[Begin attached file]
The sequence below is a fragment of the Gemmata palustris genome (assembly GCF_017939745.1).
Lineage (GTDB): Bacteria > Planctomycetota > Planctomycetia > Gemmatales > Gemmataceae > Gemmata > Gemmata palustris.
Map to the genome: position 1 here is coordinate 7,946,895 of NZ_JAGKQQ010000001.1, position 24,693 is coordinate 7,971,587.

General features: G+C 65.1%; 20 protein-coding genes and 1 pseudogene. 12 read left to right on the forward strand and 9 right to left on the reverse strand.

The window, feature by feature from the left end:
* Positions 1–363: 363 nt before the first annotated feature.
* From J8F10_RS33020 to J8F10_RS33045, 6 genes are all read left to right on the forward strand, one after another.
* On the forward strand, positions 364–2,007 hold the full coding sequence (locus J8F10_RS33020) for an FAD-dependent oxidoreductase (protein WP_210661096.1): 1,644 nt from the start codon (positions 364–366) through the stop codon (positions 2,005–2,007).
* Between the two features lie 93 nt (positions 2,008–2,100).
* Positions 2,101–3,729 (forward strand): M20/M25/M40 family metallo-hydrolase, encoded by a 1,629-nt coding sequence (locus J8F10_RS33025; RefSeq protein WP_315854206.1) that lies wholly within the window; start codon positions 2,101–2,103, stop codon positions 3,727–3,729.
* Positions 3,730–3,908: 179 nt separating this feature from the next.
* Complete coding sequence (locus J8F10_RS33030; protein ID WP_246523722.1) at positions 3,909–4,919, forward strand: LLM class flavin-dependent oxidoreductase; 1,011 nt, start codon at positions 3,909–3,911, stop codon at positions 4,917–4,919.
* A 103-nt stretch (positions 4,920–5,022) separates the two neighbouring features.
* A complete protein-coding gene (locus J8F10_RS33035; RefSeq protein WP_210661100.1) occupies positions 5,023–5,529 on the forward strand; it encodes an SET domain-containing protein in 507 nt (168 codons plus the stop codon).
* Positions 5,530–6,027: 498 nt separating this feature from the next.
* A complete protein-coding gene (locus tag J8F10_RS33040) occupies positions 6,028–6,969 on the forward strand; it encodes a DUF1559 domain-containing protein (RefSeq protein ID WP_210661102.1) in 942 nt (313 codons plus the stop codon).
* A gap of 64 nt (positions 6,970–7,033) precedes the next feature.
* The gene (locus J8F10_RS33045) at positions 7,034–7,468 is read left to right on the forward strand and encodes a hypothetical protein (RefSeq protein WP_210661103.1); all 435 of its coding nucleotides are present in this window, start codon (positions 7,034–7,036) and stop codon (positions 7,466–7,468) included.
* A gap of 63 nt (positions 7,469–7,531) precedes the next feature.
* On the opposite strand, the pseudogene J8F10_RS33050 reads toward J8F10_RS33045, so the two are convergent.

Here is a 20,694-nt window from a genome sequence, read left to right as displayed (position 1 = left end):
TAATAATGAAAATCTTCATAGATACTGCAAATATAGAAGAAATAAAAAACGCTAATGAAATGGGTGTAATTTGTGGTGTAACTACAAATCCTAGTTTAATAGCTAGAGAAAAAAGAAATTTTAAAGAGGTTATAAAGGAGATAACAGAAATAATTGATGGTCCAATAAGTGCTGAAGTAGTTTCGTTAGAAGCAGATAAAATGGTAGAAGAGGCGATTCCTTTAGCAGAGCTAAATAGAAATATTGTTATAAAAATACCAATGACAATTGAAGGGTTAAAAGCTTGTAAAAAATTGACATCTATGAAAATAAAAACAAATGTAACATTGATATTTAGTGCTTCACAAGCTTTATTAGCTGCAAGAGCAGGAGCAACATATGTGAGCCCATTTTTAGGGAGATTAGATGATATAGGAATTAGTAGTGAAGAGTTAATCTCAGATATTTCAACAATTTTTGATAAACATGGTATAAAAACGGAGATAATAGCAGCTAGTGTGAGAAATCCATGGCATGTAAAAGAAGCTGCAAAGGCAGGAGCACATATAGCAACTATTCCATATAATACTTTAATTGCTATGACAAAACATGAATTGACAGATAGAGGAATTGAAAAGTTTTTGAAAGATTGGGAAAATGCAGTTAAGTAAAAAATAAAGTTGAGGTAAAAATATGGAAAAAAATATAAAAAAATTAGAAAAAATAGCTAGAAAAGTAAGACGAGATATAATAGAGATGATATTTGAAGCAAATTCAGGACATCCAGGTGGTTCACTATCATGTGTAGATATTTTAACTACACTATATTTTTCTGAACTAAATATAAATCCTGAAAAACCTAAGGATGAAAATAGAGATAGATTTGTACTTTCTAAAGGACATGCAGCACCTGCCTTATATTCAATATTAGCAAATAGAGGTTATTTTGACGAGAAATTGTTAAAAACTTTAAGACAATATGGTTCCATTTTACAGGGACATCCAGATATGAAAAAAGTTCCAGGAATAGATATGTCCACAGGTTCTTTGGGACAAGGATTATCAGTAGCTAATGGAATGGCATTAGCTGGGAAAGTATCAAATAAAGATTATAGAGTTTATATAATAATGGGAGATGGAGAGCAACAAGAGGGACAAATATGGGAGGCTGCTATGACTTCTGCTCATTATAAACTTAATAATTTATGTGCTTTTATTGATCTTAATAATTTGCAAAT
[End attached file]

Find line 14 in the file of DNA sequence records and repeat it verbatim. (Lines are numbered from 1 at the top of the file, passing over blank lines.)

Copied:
* A complete protein-coding gene (locus J8F10_RS33035; RefSeq protein WP_210661100.1) occupies positions 5,023–5,529 on the forward strand; it encodes an SET domain-containing protein in 507 nt (168 codons plus the stop codon).